(This article belongs to the Special Issue Research on Advanced Technologies Applied in Green Buildings)
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25 pages, 8594 KiB  
Article
A Methodology for Designing an Automated System to Improve the Thermal Performance of a Large Building in Operation
by Beatriz Montalbán Pozas, Marta Lucas Bonilla, Francisco Serrano Candela and Pablo Bustos García de Castro
Buildings 2023, 13(8), 1938; https://doi.org/10.3390/buildings13081938 - 29 Jul 2023
Cited by 1 | Viewed by 1062
Abstract
Many buildings built before energy performance regulations are actually in a situation of thermal discomfort and energy inefficiency. The creation of intelligent environments is moving towards new opportunities, based on real-time monitoring and on the development of sensors and technologies. Furthermore, building automation [...] Read more.
Many buildings built before energy performance regulations are actually in a situation of thermal discomfort and energy inefficiency. The creation of intelligent environments is moving towards new opportunities, based on real-time monitoring and on the development of sensors and technologies. Furthermore, building automation and electronic systems standards enable interoperability and interconnection between control devices and systems. The application of soft computing has significantly improved the energy efficiency; however, it requires prior assessment to design the automation functions. Temperature, humidity, air quality and energy consumption are the most commonly measured parameters, but their relationships with other operational variables such as occupancy or some building states remain as a research challenge. This article presents a methodology to develop the automation of a large existing public building. This methodology consists of two stages: 1. Assessment and diagnosis to set appropriate functions, using EN ISO 52120-1 and EN 50090 for open communication networks, and EN ISO 52120-1 to assign the technical building management. 2. System control deployment of low-cost and low-consumption input and output devices. It has been proven that it is possible to effectively automate an obsolete building with a low-cost, open-source system that can be easily applied to other buildings. Full article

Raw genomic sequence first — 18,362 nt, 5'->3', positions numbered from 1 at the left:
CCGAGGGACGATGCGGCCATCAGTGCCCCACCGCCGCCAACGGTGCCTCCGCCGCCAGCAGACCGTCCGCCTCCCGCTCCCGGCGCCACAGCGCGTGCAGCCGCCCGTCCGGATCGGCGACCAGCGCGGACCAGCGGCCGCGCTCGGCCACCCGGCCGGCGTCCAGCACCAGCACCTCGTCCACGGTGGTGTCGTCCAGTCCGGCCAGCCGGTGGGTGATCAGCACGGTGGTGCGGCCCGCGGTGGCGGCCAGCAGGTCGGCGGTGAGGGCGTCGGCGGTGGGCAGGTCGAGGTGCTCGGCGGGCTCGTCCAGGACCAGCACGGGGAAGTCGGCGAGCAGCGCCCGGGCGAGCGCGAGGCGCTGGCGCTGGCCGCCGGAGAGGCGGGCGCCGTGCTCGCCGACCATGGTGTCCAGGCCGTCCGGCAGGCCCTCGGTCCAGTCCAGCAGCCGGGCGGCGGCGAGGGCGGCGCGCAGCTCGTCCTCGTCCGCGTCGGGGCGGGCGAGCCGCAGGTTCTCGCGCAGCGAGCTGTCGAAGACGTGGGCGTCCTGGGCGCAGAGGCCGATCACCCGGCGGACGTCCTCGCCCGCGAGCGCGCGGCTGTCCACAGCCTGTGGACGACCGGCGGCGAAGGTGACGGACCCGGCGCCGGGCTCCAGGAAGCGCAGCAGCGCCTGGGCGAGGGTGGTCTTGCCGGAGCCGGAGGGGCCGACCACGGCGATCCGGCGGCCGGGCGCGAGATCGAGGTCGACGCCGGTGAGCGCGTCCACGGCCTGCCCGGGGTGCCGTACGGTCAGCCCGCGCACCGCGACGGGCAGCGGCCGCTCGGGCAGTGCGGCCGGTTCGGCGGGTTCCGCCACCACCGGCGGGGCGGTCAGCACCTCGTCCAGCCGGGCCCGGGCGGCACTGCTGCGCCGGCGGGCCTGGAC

(This article belongs to the Special Issue Research on Advanced Technologies Applied in Green Buildings)